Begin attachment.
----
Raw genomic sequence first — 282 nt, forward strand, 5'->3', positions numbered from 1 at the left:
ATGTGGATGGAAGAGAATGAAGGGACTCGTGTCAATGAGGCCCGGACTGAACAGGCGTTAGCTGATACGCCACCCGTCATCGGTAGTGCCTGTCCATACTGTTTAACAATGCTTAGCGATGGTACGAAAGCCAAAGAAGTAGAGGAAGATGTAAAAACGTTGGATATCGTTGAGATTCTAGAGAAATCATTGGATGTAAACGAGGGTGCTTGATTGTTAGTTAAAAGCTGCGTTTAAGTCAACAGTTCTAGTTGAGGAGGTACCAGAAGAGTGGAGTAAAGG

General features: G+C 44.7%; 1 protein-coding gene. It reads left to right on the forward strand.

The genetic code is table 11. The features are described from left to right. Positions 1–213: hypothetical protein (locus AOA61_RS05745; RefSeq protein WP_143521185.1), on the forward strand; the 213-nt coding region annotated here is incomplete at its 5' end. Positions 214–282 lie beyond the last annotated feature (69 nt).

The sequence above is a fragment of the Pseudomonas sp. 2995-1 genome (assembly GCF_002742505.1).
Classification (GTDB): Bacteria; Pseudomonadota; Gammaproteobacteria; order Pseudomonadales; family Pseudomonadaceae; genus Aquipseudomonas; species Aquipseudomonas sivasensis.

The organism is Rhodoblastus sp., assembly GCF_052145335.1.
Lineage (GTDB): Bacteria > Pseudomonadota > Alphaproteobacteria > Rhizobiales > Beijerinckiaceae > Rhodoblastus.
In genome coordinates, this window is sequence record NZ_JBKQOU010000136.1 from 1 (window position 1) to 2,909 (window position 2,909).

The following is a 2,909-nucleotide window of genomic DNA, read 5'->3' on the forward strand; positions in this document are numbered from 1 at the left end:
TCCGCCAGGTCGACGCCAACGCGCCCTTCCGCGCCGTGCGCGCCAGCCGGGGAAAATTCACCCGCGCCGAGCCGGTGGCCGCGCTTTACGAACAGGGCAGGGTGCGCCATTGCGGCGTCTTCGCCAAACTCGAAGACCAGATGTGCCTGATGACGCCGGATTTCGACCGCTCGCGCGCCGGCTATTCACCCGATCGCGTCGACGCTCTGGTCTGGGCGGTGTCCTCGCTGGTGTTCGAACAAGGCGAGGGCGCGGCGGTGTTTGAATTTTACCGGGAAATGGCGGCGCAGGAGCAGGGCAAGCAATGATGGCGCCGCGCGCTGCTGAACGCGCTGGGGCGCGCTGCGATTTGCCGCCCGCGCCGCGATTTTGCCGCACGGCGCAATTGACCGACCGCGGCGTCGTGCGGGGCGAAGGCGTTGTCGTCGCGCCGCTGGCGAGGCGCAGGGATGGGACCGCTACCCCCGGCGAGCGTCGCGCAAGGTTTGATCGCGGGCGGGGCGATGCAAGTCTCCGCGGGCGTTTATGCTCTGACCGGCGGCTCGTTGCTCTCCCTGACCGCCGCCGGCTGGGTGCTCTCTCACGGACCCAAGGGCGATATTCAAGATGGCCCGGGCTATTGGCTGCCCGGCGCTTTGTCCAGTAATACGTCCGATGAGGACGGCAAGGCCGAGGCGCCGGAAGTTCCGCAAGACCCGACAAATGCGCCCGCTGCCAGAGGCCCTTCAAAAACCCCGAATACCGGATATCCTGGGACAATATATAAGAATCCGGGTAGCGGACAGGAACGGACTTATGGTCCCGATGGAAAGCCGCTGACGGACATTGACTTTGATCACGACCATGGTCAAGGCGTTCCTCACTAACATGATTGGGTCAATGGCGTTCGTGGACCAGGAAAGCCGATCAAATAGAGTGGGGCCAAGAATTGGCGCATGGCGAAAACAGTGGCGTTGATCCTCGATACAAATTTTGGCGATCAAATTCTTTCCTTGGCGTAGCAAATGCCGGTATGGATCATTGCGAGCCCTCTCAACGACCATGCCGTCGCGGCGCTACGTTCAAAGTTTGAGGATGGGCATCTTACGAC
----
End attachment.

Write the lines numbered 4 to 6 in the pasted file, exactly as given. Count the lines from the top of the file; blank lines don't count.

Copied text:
The genetic code is table 11. The features are described from left to right. Positions 1–213: hypothetical protein (locus AOA61_RS05745; RefSeq protein WP_143521185.1), on the forward strand; the 213-nt coding region annotated here is incomplete at its 5' end. Positions 214–282 lie beyond the last annotated feature (69 nt).

The sequence above is a fragment of the Pseudomonas sp. 2995-1 genome (assembly GCF_002742505.1).
Classification (GTDB): Bacteria; Pseudomonadota; Gammaproteobacteria; order Pseudomonadales; family Pseudomonadaceae; genus Aquipseudomonas; species Aquipseudomonas sivasensis.